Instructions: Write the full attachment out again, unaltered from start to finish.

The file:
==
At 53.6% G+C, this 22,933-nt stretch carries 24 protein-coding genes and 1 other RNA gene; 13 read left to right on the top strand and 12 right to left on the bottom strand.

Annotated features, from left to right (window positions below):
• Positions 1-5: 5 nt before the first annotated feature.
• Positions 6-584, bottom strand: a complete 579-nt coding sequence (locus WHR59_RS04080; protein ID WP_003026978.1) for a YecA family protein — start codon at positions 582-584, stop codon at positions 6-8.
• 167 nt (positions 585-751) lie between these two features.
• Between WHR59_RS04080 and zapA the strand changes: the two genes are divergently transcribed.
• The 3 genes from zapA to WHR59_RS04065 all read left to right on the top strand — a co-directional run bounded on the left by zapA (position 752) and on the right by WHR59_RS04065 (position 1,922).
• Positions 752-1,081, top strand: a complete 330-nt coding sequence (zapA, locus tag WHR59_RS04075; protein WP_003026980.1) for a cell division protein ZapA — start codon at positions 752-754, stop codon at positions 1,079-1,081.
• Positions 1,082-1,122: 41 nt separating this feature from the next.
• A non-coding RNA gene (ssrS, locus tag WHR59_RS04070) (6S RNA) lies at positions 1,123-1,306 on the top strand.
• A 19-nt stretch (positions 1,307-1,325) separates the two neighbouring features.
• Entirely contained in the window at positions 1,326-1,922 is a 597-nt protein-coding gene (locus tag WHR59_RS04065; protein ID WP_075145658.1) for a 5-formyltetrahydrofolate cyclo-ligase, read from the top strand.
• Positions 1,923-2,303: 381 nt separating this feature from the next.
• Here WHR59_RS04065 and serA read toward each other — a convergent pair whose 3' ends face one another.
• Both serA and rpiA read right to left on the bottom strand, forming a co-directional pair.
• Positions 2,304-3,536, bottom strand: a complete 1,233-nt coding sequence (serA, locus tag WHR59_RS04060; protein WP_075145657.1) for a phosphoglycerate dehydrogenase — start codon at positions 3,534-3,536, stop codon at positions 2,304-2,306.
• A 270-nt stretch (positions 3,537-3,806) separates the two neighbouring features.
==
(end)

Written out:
At 53.6% G+C, this 22,933-nt stretch carries 24 protein-coding genes and 1 other RNA gene; 13 read left to right on the top strand and 12 right to left on the bottom strand.

Annotated features, from left to right (window positions below):
• Positions 1-5: 5 nt before the first annotated feature.
• Positions 6-584, bottom strand: a complete 579-nt coding sequence (locus WHR59_RS04080; protein ID WP_003026978.1) for a YecA family protein — start codon at positions 582-584, stop codon at positions 6-8.
• 167 nt (positions 585-751) lie between these two features.
• Between WHR59_RS04080 and zapA the strand changes: the two genes are divergently transcribed.
• The 3 genes from zapA to WHR59_RS04065 all read left to right on the top strand — a co-directional run bounded on the left by zapA (position 752) and on the right by WHR59_RS04065 (position 1,922).
• Positions 752-1,081, top strand: a complete 330-nt coding sequence (zapA, locus tag WHR59_RS04075; protein WP_003026980.1) for a cell division protein ZapA — start codon at positions 752-754, stop codon at positions 1,079-1,081.
• Positions 1,082-1,122: 41 nt separating this feature from the next.
• A non-coding RNA gene (ssrS, locus tag WHR59_RS04070) (6S RNA) lies at positions 1,123-1,306 on the top strand.
• A 19-nt stretch (positions 1,307-1,325) separates the two neighbouring features.
• Entirely contained in the window at positions 1,326-1,922 is a 597-nt protein-coding gene (locus tag WHR59_RS04065; protein ID WP_075145658.1) for a 5-formyltetrahydrofolate cyclo-ligase, read from the top strand.
• Positions 1,923-2,303: 381 nt separating this feature from the next.
• Here WHR59_RS04065 and serA read toward each other — a convergent pair whose 3' ends face one another.
• Both serA and rpiA read right to left on the bottom strand, forming a co-directional pair.
• Positions 2,304-3,536, bottom strand: a complete 1,233-nt coding sequence (serA, locus tag WHR59_RS04060; protein WP_075145657.1) for a phosphoglycerate dehydrogenase — start codon at positions 3,534-3,536, stop codon at positions 2,304-2,306.
• A 270-nt stretch (positions 3,537-3,806) separates the two neighbouring features.